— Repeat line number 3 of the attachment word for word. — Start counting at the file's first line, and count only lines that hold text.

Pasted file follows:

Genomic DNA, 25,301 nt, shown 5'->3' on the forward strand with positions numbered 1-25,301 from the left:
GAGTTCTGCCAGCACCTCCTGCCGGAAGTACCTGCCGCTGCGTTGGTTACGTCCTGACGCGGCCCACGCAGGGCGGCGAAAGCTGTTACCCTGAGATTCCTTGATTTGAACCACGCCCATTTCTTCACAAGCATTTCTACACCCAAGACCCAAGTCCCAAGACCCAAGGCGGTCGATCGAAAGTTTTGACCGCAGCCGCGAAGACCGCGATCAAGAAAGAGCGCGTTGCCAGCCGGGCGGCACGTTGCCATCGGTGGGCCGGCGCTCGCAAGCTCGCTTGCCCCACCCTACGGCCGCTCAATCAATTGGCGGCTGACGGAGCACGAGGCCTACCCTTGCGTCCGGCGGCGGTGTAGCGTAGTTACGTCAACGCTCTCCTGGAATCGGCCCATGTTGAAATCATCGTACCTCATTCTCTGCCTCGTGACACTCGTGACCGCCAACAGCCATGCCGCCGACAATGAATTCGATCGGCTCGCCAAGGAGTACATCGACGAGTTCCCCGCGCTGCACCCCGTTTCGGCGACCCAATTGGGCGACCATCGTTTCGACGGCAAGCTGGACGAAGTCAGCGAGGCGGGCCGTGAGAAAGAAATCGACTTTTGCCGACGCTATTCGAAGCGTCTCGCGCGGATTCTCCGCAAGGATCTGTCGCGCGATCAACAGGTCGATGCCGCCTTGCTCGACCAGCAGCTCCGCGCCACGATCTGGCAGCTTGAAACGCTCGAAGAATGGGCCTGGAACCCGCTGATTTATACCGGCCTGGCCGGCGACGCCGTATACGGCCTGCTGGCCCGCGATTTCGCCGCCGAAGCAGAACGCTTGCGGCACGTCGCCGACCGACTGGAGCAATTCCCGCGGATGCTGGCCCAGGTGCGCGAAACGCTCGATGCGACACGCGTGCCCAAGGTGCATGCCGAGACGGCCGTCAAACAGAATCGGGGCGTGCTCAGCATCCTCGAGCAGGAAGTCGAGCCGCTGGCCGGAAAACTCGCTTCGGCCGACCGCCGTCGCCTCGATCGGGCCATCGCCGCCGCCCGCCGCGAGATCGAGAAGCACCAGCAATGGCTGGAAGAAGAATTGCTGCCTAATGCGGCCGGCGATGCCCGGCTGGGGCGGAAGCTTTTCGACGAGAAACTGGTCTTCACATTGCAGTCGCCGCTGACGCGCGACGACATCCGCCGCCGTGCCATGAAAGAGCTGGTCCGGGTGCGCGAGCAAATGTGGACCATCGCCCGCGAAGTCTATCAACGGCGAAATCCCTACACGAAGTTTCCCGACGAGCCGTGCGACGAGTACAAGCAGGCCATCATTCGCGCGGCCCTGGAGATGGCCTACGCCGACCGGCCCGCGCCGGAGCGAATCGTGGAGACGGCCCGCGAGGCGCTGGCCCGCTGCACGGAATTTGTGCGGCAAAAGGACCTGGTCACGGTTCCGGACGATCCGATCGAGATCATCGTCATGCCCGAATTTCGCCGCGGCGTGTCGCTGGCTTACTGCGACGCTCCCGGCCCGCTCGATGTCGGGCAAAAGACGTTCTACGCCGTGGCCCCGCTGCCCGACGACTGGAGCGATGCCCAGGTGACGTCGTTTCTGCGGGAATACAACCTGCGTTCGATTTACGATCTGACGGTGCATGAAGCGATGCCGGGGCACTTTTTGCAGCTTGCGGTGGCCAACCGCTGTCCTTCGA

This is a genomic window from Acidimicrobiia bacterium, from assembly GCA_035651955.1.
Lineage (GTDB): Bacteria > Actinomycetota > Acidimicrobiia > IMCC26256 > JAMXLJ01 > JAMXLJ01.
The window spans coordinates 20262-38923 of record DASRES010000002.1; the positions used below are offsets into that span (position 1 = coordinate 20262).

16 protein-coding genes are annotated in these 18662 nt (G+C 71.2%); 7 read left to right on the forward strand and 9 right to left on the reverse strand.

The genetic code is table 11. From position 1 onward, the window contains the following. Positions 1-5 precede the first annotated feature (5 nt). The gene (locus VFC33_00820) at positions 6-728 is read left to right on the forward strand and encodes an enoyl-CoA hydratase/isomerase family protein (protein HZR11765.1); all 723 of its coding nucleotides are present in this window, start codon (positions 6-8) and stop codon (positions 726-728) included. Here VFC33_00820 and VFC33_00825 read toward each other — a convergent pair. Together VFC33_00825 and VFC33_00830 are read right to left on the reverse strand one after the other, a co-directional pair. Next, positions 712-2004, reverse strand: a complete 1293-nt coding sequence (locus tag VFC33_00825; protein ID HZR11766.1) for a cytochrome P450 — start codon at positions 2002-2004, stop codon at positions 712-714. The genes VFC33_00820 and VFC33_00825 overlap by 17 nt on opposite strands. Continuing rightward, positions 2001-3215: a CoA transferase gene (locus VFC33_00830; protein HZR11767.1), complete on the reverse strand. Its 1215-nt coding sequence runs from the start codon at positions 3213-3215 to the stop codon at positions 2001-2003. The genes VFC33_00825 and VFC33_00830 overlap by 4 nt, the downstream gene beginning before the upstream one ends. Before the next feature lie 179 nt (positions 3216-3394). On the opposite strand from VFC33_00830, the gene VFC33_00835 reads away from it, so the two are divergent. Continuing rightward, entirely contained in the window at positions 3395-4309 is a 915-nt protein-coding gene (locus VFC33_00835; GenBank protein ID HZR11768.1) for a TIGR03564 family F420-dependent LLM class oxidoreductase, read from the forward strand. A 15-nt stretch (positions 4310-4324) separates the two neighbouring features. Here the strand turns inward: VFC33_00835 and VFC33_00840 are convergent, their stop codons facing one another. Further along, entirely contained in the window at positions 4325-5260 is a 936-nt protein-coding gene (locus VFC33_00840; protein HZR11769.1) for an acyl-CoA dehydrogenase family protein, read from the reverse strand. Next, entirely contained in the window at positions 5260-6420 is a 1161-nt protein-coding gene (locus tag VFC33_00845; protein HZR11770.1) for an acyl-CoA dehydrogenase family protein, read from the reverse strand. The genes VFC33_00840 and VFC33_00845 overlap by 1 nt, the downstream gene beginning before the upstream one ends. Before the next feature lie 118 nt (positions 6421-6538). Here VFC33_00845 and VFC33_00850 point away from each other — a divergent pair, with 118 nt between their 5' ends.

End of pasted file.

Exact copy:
This is a genomic window from Acidimicrobiia bacterium, from assembly GCA_035651955.1.